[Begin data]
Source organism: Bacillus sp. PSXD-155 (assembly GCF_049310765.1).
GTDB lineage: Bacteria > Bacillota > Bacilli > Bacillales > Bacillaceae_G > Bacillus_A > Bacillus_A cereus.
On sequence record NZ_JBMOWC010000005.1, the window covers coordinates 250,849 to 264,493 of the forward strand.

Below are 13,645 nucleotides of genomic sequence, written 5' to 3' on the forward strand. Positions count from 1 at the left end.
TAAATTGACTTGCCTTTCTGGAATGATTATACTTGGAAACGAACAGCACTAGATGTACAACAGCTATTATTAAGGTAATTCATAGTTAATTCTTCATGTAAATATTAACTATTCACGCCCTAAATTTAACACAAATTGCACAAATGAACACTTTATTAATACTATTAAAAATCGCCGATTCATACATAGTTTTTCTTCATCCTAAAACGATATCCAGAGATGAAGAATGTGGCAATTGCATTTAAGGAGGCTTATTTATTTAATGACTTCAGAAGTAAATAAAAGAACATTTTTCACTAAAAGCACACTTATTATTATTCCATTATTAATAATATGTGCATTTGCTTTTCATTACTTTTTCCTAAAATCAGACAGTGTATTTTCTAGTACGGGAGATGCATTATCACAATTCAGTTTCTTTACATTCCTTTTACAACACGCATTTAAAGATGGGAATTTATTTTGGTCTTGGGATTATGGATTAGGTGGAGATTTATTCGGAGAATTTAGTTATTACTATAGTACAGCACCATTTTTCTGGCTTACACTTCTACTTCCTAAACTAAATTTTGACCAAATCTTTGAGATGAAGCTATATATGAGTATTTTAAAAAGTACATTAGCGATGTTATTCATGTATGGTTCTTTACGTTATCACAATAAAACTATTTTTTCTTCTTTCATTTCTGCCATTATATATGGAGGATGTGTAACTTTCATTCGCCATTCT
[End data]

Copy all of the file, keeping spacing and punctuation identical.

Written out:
Source organism: Bacillus sp. PSXD-155 (assembly GCF_049310765.1).
GTDB lineage: Bacteria > Bacillota > Bacilli > Bacillales > Bacillaceae_G > Bacillus_A > Bacillus_A cereus.
On sequence record NZ_JBMOWC010000005.1, the window covers coordinates 250,849 to 264,493 of the forward strand.

Below are 13,645 nucleotides of genomic sequence, written 5' to 3' on the forward strand. Positions count from 1 at the left end.
TAAATTGACTTGCCTTTCTGGAATGATTATACTTGGAAACGAACAGCACTAGATGTACAACAGCTATTATTAAGGTAATTCATAGTTAATTCTTCATGTAAATATTAACTATTCACGCCCTAAATTTAACACAAATTGCACAAATGAACACTTTATTAATACTATTAAAAATCGCCGATTCATACATAGTTTTTCTTCATCCTAAAACGATATCCAGAGATGAAGAATGTGGCAATTGCATTTAAGGAGGCTTATTTATTTAATGACTTCAGAAGTAAATAAAAGAACATTTTTCACTAAAAGCACACTTATTATTATTCCATTATTAATAATATGTGCATTTGCTTTTCATTACTTTTTCCTAAAATCAGACAGTGTATTTTCTAGTACGGGAGATGCATTATCACAATTCAGTTTCTTTACATTCCTTTTACAACACGCATTTAAAGATGGGAATTTATTTTGGTCTTGGGATTATGGATTAGGTGGAGATTTATTCGGAGAATTTAGTTATTACTATAGTACAGCACCATTTTTCTGGCTTACACTTCTACTTCCTAAACTAAATTTTGACCAAATCTTTGAGATGAAGCTATATATGAGTATTTTAAAAAGTACATTAGCGATGTTATTCATGTATGGTTCTTTACGTTATCACAATAAAACTATTTTTTCTTCTTTCATTTCTGCCATTATATATGGAGGATGTGTAACTTTCATTCGCCATTCT